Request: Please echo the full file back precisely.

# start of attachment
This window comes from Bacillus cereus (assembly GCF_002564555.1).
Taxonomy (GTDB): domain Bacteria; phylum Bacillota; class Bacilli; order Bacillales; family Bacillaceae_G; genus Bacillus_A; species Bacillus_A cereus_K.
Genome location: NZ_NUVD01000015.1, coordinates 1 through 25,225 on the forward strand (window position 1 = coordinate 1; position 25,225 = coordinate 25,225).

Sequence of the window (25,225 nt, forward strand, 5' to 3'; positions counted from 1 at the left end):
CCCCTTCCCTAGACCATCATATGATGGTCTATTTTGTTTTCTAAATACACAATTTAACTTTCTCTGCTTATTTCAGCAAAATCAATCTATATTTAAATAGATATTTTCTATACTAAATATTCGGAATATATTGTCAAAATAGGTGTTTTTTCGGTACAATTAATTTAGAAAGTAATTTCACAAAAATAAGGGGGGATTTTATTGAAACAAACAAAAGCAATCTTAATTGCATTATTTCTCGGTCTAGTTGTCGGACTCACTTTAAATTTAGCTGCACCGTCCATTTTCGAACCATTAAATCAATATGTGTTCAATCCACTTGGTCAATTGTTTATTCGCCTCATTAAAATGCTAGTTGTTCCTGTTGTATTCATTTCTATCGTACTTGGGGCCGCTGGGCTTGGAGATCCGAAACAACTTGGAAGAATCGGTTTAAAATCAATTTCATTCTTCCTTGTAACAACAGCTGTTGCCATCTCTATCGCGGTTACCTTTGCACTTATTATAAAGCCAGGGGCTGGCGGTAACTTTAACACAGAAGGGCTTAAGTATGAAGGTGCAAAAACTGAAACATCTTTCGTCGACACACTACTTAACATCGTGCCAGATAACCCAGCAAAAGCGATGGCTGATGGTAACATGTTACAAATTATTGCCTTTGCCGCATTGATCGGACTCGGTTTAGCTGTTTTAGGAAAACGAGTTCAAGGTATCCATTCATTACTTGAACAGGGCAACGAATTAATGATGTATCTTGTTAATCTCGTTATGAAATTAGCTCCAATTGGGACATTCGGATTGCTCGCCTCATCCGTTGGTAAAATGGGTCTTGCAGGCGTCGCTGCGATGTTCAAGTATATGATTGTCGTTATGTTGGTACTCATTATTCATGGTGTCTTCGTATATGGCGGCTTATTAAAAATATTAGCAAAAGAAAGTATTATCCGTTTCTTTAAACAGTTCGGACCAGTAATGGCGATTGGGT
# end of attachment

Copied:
This window comes from Bacillus cereus (assembly GCF_002564555.1).
Taxonomy (GTDB): domain Bacteria; phylum Bacillota; class Bacilli; order Bacillales; family Bacillaceae_G; genus Bacillus_A; species Bacillus_A cereus_K.
Genome location: NZ_NUVD01000015.1, coordinates 1 through 25,225 on the forward strand (window position 1 = coordinate 1; position 25,225 = coordinate 25,225).

Sequence of the window (25,225 nt, forward strand, 5' to 3'; positions counted from 1 at the left end):
CCCCTTCCCTAGACCATCATATGATGGTCTATTTTGTTTTCTAAATACACAATTTAACTTTCTCTGCTTATTTCAGCAAAATCAATCTATATTTAAATAGATATTTTCTATACTAAATATTCGGAATATATTGTCAAAATAGGTGTTTTTTCGGTACAATTAATTTAGAAAGTAATTTCACAAAAATAAGGGGGGATTTTATTGAAACAAACAAAAGCAATCTTAATTGCATTATTTCTCGGTCTAGTTGTCGGACTCACTTTAAATTTAGCTGCACCGTCCATTTTCGAACCATTAAATCAATATGTGTTCAATCCACTTGGTCAATTGTTTATTCGCCTCATTAAAATGCTAGTTGTTCCTGTTGTATTCATTTCTATCGTACTTGGGGCCGCTGGGCTTGGAGATCCGAAACAACTTGGAAGAATCGGTTTAAAATCAATTTCATTCTTCCTTGTAACAACAGCTGTTGCCATCTCTATCGCGGTTACCTTTGCACTTATTATAAAGCCAGGGGCTGGCGGTAACTTTAACACAGAAGGGCTTAAGTATGAAGGTGCAAAAACTGAAACATCTTTCGTCGACACACTACTTAACATCGTGCCAGATAACCCAGCAAAAGCGATGGCTGATGGTAACATGTTACAAATTATTGCCTTTGCCGCATTGATCGGACTCGGTTTAGCTGTTTTAGGAAAACGAGTTCAAGGTATCCATTCATTACTTGAACAGGGCAACGAATTAATGATGTATCTTGTTAATCTCGTTATGAAATTAGCTCCAATTGGGACATTCGGATTGCTCGCCTCATCCGTTGGTAAAATGGGTCTTGCAGGCGTCGCTGCGATGTTCAAGTATATGATTGTCGTTATGTTGGTACTCATTATTCATGGTGTCTTCGTATATGGCGGCTTATTAAAAATATTAGCAAAAGAAAGTATTATCCGTTTCTTTAAACAGTTCGGACCAGTAATGGCGATTGGGT